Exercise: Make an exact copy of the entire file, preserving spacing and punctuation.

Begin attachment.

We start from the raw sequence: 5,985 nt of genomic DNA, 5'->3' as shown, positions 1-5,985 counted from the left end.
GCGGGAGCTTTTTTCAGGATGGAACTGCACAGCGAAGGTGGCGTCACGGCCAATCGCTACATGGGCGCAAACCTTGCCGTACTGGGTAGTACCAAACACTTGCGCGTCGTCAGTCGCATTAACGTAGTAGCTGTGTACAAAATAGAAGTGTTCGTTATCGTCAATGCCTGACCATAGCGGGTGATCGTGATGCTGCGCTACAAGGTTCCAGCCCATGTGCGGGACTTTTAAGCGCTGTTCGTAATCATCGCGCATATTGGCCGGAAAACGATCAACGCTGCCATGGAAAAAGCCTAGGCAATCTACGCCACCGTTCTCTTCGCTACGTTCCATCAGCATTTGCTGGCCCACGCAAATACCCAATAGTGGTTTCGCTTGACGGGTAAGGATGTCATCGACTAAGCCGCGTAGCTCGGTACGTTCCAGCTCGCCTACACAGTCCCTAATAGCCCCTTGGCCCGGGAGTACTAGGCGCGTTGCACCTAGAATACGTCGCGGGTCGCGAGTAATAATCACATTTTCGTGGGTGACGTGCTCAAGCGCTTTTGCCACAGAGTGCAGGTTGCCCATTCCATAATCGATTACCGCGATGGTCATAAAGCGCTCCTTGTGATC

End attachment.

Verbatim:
We start from the raw sequence: 5,985 nt of genomic DNA, 5'->3' as shown, positions 1-5,985 counted from the left end.
GCGGGAGCTTTTTTCAGGATGGAACTGCACAGCGAAGGTGGCGTCACGGCCAATCGCTACATGGGCGCAAACCTTGCCGTACTGGGTAGTACCAAACACTTGCGCGTCGTCAGTCGCATTAACGTAGTAGCTGTGTACAAAATAGAAGTGTTCGTTATCGTCAATGCCTGACCATAGCGGGTGATCGTGATGCTGCGCTACAAGGTTCCAGCCCATGTGCGGGACTTTTAAGCGCTGTTCGTAATCATCGCGCATATTGGCCGGAAAACGATCAACGCTGCCATGGAAAAAGCCTAGGCAATCTACGCCACCGTTCTCTTCGCTACGTTCCATCAGCATTTGCTGGCCCACGCAAATACCCAATAGTGGTTTCGCTTGACGGGTAAGGATGTCATCGACTAAGCCGCGTAGCTCGGTACGTTCCAGCTCGCCTACACAGTCCCTAATAGCCCCTTGGCCCGGGAGTACTAGGCGCGTTGCACCTAGAATACGTCGCGGGTCGCGAGTAATAATCACATTTTCGTGGGTGACGTGCTCAAGCGCTTTTGCCACAGAGTGCAGGTTGCCCATTCCATAATCGATTACCGCGATGGTCATAAAGCGCTCCTTGTGATC